A development company co-owned by the head of the Hudson Regional Hospital in Secaucus will pay nearly $233,000 in fines and penalties for breaking rent-leveling requirements in Queens, New York Attorney General Letitia James announced.
By John Heinis/Hudson County View
“Rent-stabilization laws exist to protect tenants, and we will not let landlords or developers circumvent them,” New York Attorney General Letitia James said in a statement on Monday.
“The agreements announced today affirm my office’s commitment to promoting access to safe, affordable housing for all New Yorkers. This is a notice to all bad actors seeking to take advantage of tenants: Not on my watch.”
Tushur Development LLC, the sponsor of the Millennium 99 Condominium at 63-36 99th Street in Rego Park, is owned by Yan and Vlad Moshe – the former who is the founder and chairman of HRH.
According to the NY AG’s Office, the LLC “failed to treat certain tenants in the building as rent-stabilized and overcharged multiple tenants by thousands of dollars each.”
The Moshes were also accused of trying to illegally evict tenants out of a unit for non-payment of rent when they were actually owed a refund of $22,042, officials said.
As a result, Tushur Development will pay $159,592 in restitution to be used by the New York City Department of Housing Preservation and Development to provide affordable housing, $43,066 to tenants that were illegally overcharged, and a $30,000 penalty, along with lowering the rents of certain units and discontinuing any eviction proceedings against the overcharged tenants.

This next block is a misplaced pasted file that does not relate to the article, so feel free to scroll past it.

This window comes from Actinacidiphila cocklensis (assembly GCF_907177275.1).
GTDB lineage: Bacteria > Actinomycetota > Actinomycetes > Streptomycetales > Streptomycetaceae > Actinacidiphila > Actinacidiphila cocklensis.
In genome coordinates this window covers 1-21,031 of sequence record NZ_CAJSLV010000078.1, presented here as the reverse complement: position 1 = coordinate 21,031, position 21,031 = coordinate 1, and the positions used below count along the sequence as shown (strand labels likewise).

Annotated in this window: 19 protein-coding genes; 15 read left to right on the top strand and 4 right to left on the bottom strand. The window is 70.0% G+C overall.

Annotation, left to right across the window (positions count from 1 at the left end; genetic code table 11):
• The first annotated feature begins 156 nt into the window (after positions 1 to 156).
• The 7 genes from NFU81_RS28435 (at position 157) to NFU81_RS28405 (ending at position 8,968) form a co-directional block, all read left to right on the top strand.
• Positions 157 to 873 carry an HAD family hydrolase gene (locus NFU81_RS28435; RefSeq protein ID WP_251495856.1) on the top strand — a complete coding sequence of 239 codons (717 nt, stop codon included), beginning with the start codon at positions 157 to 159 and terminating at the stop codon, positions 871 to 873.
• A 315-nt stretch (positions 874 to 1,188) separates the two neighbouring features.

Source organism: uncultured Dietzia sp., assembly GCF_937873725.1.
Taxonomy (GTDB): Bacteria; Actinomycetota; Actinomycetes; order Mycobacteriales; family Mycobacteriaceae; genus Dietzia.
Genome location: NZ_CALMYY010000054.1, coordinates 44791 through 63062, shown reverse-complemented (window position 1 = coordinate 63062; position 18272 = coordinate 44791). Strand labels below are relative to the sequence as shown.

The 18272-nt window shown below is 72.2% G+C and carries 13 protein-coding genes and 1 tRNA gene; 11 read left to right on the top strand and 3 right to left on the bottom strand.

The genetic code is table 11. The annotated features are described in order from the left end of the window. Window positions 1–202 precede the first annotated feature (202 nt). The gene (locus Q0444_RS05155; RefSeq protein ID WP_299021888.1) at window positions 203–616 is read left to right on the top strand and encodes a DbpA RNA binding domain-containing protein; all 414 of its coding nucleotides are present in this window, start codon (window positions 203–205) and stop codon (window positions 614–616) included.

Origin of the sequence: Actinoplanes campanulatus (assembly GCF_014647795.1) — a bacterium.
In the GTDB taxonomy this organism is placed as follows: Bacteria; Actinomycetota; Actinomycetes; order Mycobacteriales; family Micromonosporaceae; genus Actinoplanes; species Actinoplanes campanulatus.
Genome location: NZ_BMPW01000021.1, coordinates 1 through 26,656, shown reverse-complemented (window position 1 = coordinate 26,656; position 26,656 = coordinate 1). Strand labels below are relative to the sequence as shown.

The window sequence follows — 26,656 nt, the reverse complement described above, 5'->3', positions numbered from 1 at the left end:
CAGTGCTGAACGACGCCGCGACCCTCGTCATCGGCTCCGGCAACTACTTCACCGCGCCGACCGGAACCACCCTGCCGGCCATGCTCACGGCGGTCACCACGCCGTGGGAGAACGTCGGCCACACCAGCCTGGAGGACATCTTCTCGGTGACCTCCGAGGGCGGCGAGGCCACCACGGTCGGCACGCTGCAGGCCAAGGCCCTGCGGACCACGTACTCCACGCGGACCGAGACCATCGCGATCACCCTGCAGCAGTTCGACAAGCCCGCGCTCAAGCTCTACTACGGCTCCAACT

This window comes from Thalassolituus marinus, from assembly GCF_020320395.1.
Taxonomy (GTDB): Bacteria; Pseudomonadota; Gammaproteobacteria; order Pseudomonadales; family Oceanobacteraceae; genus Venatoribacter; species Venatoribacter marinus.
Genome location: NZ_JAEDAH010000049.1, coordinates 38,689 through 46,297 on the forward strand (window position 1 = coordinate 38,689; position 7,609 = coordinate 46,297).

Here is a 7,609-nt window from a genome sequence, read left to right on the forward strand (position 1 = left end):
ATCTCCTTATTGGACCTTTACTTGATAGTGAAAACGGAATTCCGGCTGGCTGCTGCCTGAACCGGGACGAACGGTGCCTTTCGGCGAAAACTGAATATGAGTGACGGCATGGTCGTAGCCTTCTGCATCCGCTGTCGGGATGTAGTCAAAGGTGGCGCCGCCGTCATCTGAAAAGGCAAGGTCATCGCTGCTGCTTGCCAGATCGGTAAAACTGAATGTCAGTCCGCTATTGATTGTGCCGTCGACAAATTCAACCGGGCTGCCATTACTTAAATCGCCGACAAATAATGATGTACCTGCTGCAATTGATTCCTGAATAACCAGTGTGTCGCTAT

HRH has been slugging it out with BMC Hospital LLC for months to determine the next operator of the Bayonne Medical Center, currently owned by CarePoint Health, with calls for intervention from the New Jersey Department of Health going unheeded for now.
Therefore, it should come as no surprise that BMC Hospital President Wayne Hatami took aim at Moshe over the NY AG’s announcement.
“Yesterday’s announcement from the New York Attorney General that Yan Moshe admittedly overcharged tenants in New York shows that he is willing to disregard the law and exploit the most vulnerable,” Hatami said this afternoon.
“This troubling development should disqualify Yan Moshe from operating Bayonne Medical Center, especially in view of the serious allegations he already faces including insurance fraud and shoddy infection control protocols at his surgery centers that may have exposed people to HIV and hepatitis.”
HRH previously called allegations that one of Moshe’s surgery centers led to an HIV infection as “libelous disparagement” that will lead to a pursuit of legal options.
The two Hudson County medical centers have also traded shots over bold allegations made by Geico in separate claims made in New York federal court.
In response, HRH spokesman Ron Simoncini pointed out that Hatami’s business partners admitted to wrongdoing in the Geico litigation, also claiming that resorting to pot shots was a clear sign of desperation.
“Hatami’s frustration over not being able to enrich himself at the expense of the public and its health are causing him to smear HRH and its principals in a desperate attempt to appear to be a better choice to succeed CarePoint in operating Bayonne Medical Center,” Simoncini said.
“Hatami’s direct entreaties for intercession from the Department of Health and the courts have all ended abruptly and in failure, as these institutions clearly recognize Hatami’s motivations and BMC Hospital LLC’s insufficiency and inadequacy under the law.”